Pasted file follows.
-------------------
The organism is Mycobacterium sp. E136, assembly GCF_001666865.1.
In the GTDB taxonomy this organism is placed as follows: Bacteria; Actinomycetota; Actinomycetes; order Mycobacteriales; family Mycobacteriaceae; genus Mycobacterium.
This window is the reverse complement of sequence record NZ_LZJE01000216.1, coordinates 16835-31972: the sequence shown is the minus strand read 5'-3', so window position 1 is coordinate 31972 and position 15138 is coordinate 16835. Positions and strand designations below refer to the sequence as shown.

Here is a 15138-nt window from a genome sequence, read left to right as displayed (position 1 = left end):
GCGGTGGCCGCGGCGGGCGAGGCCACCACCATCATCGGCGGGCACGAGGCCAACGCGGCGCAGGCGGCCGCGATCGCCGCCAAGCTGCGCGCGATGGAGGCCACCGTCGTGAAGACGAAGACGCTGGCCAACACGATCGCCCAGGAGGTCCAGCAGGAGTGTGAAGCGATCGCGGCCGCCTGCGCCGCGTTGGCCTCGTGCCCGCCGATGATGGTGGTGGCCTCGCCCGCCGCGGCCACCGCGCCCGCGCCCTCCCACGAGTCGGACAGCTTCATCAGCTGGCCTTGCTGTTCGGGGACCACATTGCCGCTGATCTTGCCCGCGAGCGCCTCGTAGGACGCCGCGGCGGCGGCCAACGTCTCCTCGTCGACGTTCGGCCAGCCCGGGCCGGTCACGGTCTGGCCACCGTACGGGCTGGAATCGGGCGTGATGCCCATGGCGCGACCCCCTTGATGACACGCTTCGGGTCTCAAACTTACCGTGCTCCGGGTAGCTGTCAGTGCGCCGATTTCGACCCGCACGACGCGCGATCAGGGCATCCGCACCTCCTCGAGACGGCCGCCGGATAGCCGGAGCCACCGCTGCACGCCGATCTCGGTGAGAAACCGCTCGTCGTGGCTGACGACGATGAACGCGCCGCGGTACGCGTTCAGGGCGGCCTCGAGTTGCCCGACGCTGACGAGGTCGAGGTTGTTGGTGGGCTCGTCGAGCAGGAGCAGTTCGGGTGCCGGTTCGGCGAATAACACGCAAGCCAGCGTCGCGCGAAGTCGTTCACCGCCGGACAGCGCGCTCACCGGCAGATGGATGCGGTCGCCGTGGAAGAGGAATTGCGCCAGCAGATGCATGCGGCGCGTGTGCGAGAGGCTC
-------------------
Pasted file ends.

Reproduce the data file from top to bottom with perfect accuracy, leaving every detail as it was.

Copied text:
The organism is Mycobacterium sp. E136, assembly GCF_001666865.1.
In the GTDB taxonomy this organism is placed as follows: Bacteria; Actinomycetota; Actinomycetes; order Mycobacteriales; family Mycobacteriaceae; genus Mycobacterium.
This window is the reverse complement of sequence record NZ_LZJE01000216.1, coordinates 16835-31972: the sequence shown is the minus strand read 5'-3', so window position 1 is coordinate 31972 and position 15138 is coordinate 16835. Positions and strand designations below refer to the sequence as shown.

Here is a 15138-nt window from a genome sequence, read left to right as displayed (position 1 = left end):
GCGGTGGCCGCGGCGGGCGAGGCCACCACCATCATCGGCGGGCACGAGGCCAACGCGGCGCAGGCGGCCGCGATCGCCGCCAAGCTGCGCGCGATGGAGGCCACCGTCGTGAAGACGAAGACGCTGGCCAACACGATCGCCCAGGAGGTCCAGCAGGAGTGTGAAGCGATCGCGGCCGCCTGCGCCGCGTTGGCCTCGTGCCCGCCGATGATGGTGGTGGCCTCGCCCGCCGCGGCCACCGCGCCCGCGCCCTCCCACGAGTCGGACAGCTTCATCAGCTGGCCTTGCTGTTCGGGGACCACATTGCCGCTGATCTTGCCCGCGAGCGCCTCGTAGGACGCCGCGGCGGCGGCCAACGTCTCCTCGTCGACGTTCGGCCAGCCCGGGCCGGTCACGGTCTGGCCACCGTACGGGCTGGAATCGGGCGTGATGCCCATGGCGCGACCCCCTTGATGACACGCTTCGGGTCTCAAACTTACCGTGCTCCGGGTAGCTGTCAGTGCGCCGATTTCGACCCGCACGACGCGCGATCAGGGCATCCGCACCTCCTCGAGACGGCCGCCGGATAGCCGGAGCCACCGCTGCACGCCGATCTCGGTGAGAAACCGCTCGTCGTGGCTGACGACGATGAACGCGCCGCGGTACGCGTTCAGGGCGGCCTCGAGTTGCCCGACGCTGACGAGGTCGAGGTTGTTGGTGGGCTCGTCGAGCAGGAGCAGTTCGGGTGCCGGTTCGGCGAATAACACGCAAGCCAGCGTCGCGCGAAGTCGTTCACCGCCGGACAGCGCGCTCACCGGCAGATGGATGCGGTCGCCGTGGAAGAGGAATTGCGCCAGCAGATGCATGCGGCGCGTGTGCGAGAGGCTC